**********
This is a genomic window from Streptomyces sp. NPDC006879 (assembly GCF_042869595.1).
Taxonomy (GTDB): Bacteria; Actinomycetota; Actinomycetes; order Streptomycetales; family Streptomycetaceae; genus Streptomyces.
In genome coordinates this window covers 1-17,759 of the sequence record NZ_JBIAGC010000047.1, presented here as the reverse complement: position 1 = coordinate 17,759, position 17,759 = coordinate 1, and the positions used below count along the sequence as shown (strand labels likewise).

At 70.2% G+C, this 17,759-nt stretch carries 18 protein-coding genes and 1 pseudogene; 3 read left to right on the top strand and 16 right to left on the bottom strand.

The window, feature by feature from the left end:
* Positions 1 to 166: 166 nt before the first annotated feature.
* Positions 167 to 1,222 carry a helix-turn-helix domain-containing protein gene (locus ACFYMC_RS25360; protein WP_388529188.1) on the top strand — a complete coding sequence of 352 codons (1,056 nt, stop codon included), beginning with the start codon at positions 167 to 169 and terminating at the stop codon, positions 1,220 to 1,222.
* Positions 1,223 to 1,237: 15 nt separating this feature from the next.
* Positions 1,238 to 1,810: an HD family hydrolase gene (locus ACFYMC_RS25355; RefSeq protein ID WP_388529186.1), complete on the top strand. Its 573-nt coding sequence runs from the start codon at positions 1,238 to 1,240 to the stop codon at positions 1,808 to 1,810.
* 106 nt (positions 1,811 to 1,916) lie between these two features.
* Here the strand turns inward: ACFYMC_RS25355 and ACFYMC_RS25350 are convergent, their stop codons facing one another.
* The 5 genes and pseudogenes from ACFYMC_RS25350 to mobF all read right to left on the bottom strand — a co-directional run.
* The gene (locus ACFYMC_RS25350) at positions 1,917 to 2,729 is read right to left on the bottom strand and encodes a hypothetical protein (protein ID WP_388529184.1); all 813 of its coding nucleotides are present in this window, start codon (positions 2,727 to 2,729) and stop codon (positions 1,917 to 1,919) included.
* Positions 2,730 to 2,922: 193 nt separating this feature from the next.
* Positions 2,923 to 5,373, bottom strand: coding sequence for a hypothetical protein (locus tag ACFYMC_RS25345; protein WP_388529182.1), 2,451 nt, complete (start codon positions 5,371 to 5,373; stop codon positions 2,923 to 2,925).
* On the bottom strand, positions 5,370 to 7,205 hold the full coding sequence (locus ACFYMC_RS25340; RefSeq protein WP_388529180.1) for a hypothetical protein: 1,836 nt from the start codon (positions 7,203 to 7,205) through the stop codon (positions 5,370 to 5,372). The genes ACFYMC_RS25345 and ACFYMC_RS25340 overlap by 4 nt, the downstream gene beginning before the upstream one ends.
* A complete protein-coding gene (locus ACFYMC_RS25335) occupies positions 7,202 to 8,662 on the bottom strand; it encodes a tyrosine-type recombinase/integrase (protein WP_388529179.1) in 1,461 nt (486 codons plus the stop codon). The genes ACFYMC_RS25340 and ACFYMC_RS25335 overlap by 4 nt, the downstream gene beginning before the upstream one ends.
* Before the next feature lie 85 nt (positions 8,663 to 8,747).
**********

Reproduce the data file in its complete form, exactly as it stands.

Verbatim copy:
This is a genomic window from Streptomyces sp. NPDC006879 (assembly GCF_042869595.1).
Taxonomy (GTDB): Bacteria; Actinomycetota; Actinomycetes; order Streptomycetales; family Streptomycetaceae; genus Streptomyces.
In genome coordinates this window covers 1-17,759 of the sequence record NZ_JBIAGC010000047.1, presented here as the reverse complement: position 1 = coordinate 17,759, position 17,759 = coordinate 1, and the positions used below count along the sequence as shown (strand labels likewise).

At 70.2% G+C, this 17,759-nt stretch carries 18 protein-coding genes and 1 pseudogene; 3 read left to right on the top strand and 16 right to left on the bottom strand.

The window, feature by feature from the left end:
* Positions 1 to 166: 166 nt before the first annotated feature.
* Positions 167 to 1,222 carry a helix-turn-helix domain-containing protein gene (locus ACFYMC_RS25360; protein WP_388529188.1) on the top strand — a complete coding sequence of 352 codons (1,056 nt, stop codon included), beginning with the start codon at positions 167 to 169 and terminating at the stop codon, positions 1,220 to 1,222.
* Positions 1,223 to 1,237: 15 nt separating this feature from the next.
* Positions 1,238 to 1,810: an HD family hydrolase gene (locus ACFYMC_RS25355; RefSeq protein ID WP_388529186.1), complete on the top strand. Its 573-nt coding sequence runs from the start codon at positions 1,238 to 1,240 to the stop codon at positions 1,808 to 1,810.
* 106 nt (positions 1,811 to 1,916) lie between these two features.
* Here the strand turns inward: ACFYMC_RS25355 and ACFYMC_RS25350 are convergent, their stop codons facing one another.
* The 5 genes and pseudogenes from ACFYMC_RS25350 to mobF all read right to left on the bottom strand — a co-directional run.
* The gene (locus ACFYMC_RS25350) at positions 1,917 to 2,729 is read right to left on the bottom strand and encodes a hypothetical protein (protein ID WP_388529184.1); all 813 of its coding nucleotides are present in this window, start codon (positions 2,727 to 2,729) and stop codon (positions 1,917 to 1,919) included.
* Positions 2,730 to 2,922: 193 nt separating this feature from the next.
* Positions 2,923 to 5,373, bottom strand: coding sequence for a hypothetical protein (locus tag ACFYMC_RS25345; protein WP_388529182.1), 2,451 nt, complete (start codon positions 5,371 to 5,373; stop codon positions 2,923 to 2,925).
* On the bottom strand, positions 5,370 to 7,205 hold the full coding sequence (locus ACFYMC_RS25340; RefSeq protein WP_388529180.1) for a hypothetical protein: 1,836 nt from the start codon (positions 7,203 to 7,205) through the stop codon (positions 5,370 to 5,372). The genes ACFYMC_RS25345 and ACFYMC_RS25340 overlap by 4 nt, the downstream gene beginning before the upstream one ends.
* A complete protein-coding gene (locus ACFYMC_RS25335) occupies positions 7,202 to 8,662 on the bottom strand; it encodes a tyrosine-type recombinase/integrase (protein WP_388529179.1) in 1,461 nt (486 codons plus the stop codon). The genes ACFYMC_RS25340 and ACFYMC_RS25335 overlap by 4 nt, the downstream gene beginning before the upstream one ends.
* Before the next feature lie 85 nt (positions 8,663 to 8,747).